It;s not just having to sign up for Medicre at age 65 that changed radio newsman Stew Cohen’s life.
It was leaving the long-tie post as local radio newsman.
Here is what Cohen shares about his journey:
I turned 65-years-old in March and by early April, Alpha Media, the new owners of STAR 105.5FM and 103.9 The Fox officially purchased the Crystal Lake based station and sold 103.9 FM. .
Shortly after, my job as News Director and morning news anchor dissolved into corporate consolidation.
Someone else already in the company could do the STAR newscasts and at a couple of other stations as well.
All of a sudden I had time to think about my future.
What I quickly found was that on Facebook, hundreds of people were congratulating me for longevity in the business of broadcasting which is notoriously tough on anyone staying for any significant amount of time.
The Facebook comments were also telling me to enjoy retirement.
In response, I found a few interesting things. I learned that a lot of people are as busy or busier in “retirement” than they were when they worked full time.
I found that if I said, “I’m not retired,” people would take it to mean I was upset with them for thinking I was now retired.
I changed my approach and wrote that my wife won’t let me retire just now.
When I finally do retire, I’ll slide into retirement and she won’t even know.
Since I opted to hold off accepting Social Security, I decided to apply for unemployment because I qualified.
I’d been working at STAR and 103.9 The Fox (Y1039 earlier) for the past 28 years.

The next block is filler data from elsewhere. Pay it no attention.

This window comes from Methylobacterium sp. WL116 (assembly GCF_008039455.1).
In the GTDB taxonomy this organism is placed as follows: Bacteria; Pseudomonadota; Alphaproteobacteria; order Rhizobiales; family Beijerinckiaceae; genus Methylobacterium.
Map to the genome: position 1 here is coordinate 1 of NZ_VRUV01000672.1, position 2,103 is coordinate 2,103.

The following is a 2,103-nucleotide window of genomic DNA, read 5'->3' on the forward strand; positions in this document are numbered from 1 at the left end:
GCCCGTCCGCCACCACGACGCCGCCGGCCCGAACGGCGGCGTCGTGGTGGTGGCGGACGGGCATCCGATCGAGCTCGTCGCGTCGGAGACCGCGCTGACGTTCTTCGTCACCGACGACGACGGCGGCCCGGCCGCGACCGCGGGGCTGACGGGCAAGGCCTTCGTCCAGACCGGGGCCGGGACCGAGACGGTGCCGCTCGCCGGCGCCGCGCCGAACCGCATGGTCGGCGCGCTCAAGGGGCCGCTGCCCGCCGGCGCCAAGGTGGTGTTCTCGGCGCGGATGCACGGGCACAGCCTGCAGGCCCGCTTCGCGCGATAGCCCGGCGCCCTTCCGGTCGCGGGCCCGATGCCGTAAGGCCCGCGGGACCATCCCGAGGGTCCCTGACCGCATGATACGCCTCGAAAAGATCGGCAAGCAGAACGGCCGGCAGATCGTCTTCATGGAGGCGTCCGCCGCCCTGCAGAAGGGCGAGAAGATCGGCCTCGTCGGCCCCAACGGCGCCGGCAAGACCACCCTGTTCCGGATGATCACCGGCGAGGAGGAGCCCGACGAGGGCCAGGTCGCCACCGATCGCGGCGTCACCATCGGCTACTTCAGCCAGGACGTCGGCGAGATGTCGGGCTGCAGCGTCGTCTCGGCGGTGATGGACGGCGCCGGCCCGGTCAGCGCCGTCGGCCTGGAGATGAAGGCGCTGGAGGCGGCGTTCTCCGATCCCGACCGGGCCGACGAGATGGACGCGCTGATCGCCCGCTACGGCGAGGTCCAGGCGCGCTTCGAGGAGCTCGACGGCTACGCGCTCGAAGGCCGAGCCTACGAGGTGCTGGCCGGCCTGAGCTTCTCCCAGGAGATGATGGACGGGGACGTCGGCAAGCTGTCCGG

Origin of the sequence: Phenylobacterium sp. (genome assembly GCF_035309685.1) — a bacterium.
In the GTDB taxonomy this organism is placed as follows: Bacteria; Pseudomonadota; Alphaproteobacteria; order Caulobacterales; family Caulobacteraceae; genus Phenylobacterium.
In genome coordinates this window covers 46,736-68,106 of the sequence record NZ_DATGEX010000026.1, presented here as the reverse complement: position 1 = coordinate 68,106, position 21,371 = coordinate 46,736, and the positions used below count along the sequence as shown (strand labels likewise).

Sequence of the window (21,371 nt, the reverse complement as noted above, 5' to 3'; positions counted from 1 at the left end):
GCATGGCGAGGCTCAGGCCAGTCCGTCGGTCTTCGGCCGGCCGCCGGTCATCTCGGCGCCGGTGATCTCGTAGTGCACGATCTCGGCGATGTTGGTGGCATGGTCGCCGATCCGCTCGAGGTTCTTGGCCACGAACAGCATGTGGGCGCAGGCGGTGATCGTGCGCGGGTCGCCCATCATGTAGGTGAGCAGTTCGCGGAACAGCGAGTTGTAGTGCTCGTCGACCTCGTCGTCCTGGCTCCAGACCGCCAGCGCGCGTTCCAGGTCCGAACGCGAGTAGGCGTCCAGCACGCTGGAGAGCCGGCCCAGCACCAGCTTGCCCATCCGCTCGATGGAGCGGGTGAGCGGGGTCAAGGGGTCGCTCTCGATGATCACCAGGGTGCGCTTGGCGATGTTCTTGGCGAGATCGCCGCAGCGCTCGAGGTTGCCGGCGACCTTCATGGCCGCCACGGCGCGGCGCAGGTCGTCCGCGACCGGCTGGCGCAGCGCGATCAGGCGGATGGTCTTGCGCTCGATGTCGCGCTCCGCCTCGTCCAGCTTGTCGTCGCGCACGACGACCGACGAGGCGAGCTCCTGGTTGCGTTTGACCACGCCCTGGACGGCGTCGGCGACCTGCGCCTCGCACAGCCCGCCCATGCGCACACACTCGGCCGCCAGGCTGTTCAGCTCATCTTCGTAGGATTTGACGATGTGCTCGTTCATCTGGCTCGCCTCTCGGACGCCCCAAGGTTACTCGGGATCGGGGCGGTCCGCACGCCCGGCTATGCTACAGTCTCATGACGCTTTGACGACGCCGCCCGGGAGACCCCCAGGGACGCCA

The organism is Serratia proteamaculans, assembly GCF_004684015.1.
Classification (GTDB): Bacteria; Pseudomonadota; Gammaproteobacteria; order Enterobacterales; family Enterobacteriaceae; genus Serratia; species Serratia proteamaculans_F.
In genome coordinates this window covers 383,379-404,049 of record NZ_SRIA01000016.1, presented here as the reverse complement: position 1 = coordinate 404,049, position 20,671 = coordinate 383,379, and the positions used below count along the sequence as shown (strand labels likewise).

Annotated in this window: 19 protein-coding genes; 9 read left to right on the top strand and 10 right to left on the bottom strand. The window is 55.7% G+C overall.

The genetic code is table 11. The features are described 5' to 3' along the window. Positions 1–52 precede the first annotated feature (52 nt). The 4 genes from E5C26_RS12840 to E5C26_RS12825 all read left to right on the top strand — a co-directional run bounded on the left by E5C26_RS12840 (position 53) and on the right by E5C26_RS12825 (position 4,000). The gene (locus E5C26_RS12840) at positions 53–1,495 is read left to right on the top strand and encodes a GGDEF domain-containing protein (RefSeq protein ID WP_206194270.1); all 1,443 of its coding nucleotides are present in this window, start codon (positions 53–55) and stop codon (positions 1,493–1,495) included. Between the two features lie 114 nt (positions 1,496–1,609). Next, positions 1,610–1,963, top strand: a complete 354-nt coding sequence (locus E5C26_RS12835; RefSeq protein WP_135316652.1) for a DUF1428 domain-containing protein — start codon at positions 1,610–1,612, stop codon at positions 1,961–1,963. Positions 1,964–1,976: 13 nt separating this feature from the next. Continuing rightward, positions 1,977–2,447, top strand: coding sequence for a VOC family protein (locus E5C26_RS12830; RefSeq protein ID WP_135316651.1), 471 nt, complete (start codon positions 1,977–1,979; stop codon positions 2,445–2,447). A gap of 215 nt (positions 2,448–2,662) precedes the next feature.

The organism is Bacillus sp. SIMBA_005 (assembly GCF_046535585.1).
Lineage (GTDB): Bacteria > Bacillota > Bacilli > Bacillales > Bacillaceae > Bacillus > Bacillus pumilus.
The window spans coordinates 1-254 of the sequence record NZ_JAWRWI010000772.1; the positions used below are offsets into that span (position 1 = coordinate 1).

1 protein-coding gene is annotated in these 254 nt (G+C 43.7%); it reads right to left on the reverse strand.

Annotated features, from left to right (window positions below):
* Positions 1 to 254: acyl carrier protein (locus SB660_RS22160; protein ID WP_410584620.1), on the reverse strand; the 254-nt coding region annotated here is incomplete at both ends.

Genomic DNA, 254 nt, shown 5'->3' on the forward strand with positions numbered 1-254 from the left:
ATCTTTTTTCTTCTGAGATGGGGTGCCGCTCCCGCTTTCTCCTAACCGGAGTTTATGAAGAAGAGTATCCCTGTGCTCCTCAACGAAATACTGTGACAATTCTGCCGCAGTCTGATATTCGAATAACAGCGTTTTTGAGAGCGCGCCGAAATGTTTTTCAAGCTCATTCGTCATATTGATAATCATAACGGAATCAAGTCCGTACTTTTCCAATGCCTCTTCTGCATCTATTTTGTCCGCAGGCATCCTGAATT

The entire process of unemployment through the Illinois Department of Employment Security seems to have changed in a couple of major ways since I was last unemployed in 1986.
The system on computer is very organized and you have to keep excellent notes/records on your progress toward landing a job.
There are also plenty of services to help let you know what is available on the internet.
I applied on downtown Chicago radio stations and a few television stations and received nothing back in the first few months of unemployment.
Then I realized something that I had hoped to do for some time but knew I could not do because I was on commercial radio.
Earlier in my career, a number of businesses (retail) had asked if I could do their advertising spots on radio.
I had to turn them down because it could affect my credibility for news.
I formulated a plan to build a web site for doing voice work, calling it voicebystew.com.
I was familiar with the work of Sue Dobbe Marketing and approached her for help in developing a web site of the work I could do.
We are nearly ready to launch the web site.
In the meantime, I wanted to get back in radio and found that I could help in the world of community radio.
They were all for me continuing to pursue my own business in voice work…while anchoring news in the morning for radio at Huntley Community Radio, 101.5 FM and hosting Stew’s News and Views, a public affairs show similar to Northwest Spectrum on STAR 105.5.
Then I found a job description for a reporter at Sun Day Newspaper in Huntley.
I applied for a position on the newspaper and was hired as a general assignment reporter and start on July 8, the same day I start on radio.
For the past three months, I’ve enjoyed sleeping in late rather than getting up at 4am as I had to do for the past 45 years of broadcasting.
I’d say it’s been pretty good to relax a bit more, not having to worry about rushing into the radio station when the weather turns, or going back to work to cover a major breaking story any time of day or night.
I had lived with the stress of always being ready to respond if necessary for the past 45-years.
Now I know a lot of people have similar jobs where they seem to always be prepared to rush into work, such as utility workers ready for power outages, firefighters and police, doctors in many specialties and emergency medical staff.